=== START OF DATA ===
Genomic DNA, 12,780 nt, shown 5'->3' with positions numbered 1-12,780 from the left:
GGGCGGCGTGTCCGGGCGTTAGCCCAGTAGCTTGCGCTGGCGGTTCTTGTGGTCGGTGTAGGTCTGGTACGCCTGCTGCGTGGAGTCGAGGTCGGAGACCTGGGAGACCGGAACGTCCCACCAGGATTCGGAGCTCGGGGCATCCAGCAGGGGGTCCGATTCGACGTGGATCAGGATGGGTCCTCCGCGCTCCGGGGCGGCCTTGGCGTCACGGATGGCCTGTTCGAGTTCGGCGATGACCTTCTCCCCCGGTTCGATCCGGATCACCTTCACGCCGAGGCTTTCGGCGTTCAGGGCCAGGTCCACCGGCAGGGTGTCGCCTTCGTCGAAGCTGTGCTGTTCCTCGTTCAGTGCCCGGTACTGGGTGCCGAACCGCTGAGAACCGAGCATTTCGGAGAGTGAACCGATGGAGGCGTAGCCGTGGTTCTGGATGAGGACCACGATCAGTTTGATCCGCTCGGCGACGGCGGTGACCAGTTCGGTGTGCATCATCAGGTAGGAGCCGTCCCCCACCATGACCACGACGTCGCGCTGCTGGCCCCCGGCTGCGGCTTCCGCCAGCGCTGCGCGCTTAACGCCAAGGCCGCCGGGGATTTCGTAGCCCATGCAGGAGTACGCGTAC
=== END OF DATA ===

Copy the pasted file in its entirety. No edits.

Genomic DNA, 12,780 nt, shown 5'->3' with positions numbered 1-12,780 from the left:
GGGCGGCGTGTCCGGGCGTTAGCCCAGTAGCTTGCGCTGGCGGTTCTTGTGGTCGGTGTAGGTCTGGTACGCCTGCTGCGTGGAGTCGAGGTCGGAGACCTGGGAGACCGGAACGTCCCACCAGGATTCGGAGCTCGGGGCATCCAGCAGGGGGTCCGATTCGACGTGGATCAGGATGGGTCCTCCGCGCTCCGGGGCGGCCTTGGCGTCACGGATGGCCTGTTCGAGTTCGGCGATGACCTTCTCCCCCGGTTCGATCCGGATCACCTTCACGCCGAGGCTTTCGGCGTTCAGGGCCAGGTCCACCGGCAGGGTGTCGCCTTCGTCGAAGCTGTGCTGTTCCTCGTTCAGTGCCCGGTACTGGGTGCCGAACCGCTGAGAACCGAGCATTTCGGAGAGTGAACCGATGGAGGCGTAGCCGTGGTTCTGGATGAGGACCACGATCAGTTTGATCCGCTCGGCGACGGCGGTGACCAGTTCGGTGTGCATCATCAGGTAGGAGCCGTCCCCCACCATGACCACGACGTCGCGCTGCTGGCCCCCGGCTGCGGCTTCCGCCAGCGCTGCGCGCTTAACGCCAAGGCCGCCGGGGATTTCGTAGCCCATGCAGGAGTACGCGTAC